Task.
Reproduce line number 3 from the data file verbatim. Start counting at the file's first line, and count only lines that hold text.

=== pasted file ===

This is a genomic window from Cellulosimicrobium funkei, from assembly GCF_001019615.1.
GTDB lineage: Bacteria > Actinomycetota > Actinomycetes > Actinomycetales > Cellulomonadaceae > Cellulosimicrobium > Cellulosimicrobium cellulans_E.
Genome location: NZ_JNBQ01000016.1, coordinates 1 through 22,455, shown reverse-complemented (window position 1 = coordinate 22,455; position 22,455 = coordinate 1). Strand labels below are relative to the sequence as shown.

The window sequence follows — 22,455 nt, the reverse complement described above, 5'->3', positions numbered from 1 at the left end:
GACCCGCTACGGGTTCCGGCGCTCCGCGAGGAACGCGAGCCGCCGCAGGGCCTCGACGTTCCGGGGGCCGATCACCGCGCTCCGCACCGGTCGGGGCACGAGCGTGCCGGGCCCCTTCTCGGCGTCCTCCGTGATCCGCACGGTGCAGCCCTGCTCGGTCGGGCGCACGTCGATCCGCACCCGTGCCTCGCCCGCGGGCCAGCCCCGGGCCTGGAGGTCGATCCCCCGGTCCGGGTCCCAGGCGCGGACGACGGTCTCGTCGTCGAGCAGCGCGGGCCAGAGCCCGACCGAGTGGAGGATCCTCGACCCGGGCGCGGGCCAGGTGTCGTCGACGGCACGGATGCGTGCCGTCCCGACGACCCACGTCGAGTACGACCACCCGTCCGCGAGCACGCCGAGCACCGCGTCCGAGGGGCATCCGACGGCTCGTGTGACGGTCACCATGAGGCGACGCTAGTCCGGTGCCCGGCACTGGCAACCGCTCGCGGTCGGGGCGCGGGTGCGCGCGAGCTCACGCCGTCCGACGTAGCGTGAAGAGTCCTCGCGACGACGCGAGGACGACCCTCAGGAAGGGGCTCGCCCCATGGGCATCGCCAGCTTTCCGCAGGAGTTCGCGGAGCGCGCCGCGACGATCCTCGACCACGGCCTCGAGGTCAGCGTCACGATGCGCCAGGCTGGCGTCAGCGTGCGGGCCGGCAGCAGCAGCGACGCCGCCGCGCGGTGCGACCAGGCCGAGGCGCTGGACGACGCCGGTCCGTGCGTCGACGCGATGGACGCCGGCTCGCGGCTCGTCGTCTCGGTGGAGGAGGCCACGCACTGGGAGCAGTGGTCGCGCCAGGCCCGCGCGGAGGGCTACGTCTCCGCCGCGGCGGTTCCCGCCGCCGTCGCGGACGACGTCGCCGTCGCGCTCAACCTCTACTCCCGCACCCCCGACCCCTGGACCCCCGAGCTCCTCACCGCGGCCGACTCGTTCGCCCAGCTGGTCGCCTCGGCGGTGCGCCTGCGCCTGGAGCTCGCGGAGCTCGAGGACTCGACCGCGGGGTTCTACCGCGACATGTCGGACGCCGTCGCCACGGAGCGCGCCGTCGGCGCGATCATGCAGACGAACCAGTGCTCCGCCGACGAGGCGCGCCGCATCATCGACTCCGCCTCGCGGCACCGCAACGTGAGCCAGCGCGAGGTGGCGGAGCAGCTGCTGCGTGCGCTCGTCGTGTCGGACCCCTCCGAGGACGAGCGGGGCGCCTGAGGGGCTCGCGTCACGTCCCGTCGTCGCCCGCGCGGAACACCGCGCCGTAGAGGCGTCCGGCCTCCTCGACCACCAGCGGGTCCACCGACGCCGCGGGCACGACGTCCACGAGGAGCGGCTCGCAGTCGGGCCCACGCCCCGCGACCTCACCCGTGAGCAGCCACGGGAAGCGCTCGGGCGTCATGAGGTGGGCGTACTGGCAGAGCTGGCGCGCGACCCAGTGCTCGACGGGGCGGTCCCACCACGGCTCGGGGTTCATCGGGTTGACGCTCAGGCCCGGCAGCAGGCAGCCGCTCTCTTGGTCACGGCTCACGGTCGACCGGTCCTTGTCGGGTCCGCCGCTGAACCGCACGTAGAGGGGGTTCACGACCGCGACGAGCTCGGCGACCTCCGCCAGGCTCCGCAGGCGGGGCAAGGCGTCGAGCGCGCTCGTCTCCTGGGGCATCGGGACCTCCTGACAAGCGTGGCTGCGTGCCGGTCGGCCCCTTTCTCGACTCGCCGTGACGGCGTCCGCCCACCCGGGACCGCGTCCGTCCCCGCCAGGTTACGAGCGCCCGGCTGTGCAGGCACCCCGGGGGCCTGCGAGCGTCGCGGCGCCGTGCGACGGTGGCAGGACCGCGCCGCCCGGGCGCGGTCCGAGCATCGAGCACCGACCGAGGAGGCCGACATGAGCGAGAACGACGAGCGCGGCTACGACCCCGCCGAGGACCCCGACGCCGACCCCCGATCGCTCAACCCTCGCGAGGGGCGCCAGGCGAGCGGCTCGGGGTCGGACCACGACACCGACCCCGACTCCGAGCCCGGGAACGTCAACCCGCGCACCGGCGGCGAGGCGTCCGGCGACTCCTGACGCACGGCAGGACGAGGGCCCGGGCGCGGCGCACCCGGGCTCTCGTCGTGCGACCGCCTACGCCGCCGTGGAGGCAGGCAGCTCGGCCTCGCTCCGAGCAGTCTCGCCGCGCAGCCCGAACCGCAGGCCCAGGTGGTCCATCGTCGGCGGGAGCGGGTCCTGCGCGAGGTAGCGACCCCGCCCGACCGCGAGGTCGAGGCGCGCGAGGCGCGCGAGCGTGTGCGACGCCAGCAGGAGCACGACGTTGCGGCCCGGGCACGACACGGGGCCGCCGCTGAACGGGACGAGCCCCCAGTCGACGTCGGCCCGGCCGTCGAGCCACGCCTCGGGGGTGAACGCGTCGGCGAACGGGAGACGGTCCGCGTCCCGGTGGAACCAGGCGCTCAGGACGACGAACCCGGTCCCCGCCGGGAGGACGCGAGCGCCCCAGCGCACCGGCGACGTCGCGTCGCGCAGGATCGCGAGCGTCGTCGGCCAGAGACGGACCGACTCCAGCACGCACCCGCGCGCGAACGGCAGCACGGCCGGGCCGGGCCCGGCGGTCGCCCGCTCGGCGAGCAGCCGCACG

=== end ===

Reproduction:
Genome location: NZ_JNBQ01000016.1, coordinates 1 through 22,455, shown reverse-complemented (window position 1 = coordinate 22,455; position 22,455 = coordinate 1). Strand labels below are relative to the sequence as shown.